Accession Number:



Airpower: The Ethical Consequences of Autonomous Military Aviation

Descriptive Note:

Technical Report

Corporate Author:

Naval War College Newport United States

Personal Author(s):

Report Date:


Pagination or Media Count:



Simultaneous advances in remotely-piloted aircraft and artificial intelligence AI are converging on a likely new military capability fully autonomous flying weapons, capable of selecting and engaging targets without direct human control. This may bring many advantages such systems could outperform human pilots, making faster decisions and fewer errors than humans. They might also distinguish enemies from bystanders more effectively than current weapons, reducing collateral damage and civilian casualties. If these capabilities become reality, a nation might be considered irresponsible if it failed to implement them. In addition to the utilitarian benefits, potential disadvantages demand study. AI decision-making cannot always be fully explained who could be held responsible for Acts of Code, when AI-powered weapons make bad or indecipherable decisions Might the mere existence of AI weaponry affect decision-makers calculus, lowering the threshold for war Would the humans who wield AI weapons develop an unhealthy relationship with violence Could nations employing these weapons, in an effort to lower the cost of the war in military lives, raise the cost in civilian lives when enemies resort to terrorism Consequentialism, deontology, and virtue ethics, along with Just War theory, provide philosophical backing for the consideration of these questions. Ultimately, and inescapably, war is a human endeavor, and those who wage it must preserve the appropriate level of human involvement. Above all, the principles of Just War must continue to supersede any technological considerations in warfare.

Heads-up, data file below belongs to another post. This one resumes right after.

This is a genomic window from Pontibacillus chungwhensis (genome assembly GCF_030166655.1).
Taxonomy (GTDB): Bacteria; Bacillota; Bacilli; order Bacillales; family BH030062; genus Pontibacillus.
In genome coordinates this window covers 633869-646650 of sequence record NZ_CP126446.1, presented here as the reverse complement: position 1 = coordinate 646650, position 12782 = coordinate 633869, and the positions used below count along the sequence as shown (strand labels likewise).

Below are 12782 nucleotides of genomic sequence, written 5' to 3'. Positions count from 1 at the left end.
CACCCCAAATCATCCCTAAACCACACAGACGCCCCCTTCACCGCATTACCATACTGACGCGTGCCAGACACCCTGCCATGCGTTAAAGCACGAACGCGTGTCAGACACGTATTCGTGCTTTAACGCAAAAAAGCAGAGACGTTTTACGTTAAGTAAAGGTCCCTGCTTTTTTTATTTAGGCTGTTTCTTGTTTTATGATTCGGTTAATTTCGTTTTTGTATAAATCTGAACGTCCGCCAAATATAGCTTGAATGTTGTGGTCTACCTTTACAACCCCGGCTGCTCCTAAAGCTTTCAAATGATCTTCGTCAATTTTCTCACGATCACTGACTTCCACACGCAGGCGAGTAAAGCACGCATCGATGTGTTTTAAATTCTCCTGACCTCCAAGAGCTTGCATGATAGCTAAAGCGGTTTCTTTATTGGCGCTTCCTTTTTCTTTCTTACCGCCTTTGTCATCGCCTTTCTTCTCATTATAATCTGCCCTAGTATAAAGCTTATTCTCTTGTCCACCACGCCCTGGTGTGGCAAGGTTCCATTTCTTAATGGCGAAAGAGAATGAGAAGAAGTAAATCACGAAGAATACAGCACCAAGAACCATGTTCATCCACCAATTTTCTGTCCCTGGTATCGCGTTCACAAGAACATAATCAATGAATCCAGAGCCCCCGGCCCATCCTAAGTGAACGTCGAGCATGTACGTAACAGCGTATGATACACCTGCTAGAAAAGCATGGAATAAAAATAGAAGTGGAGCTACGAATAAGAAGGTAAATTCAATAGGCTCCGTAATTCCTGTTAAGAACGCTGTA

Subject Categories:

  • Pilotless Aircraft

Distribution Statement: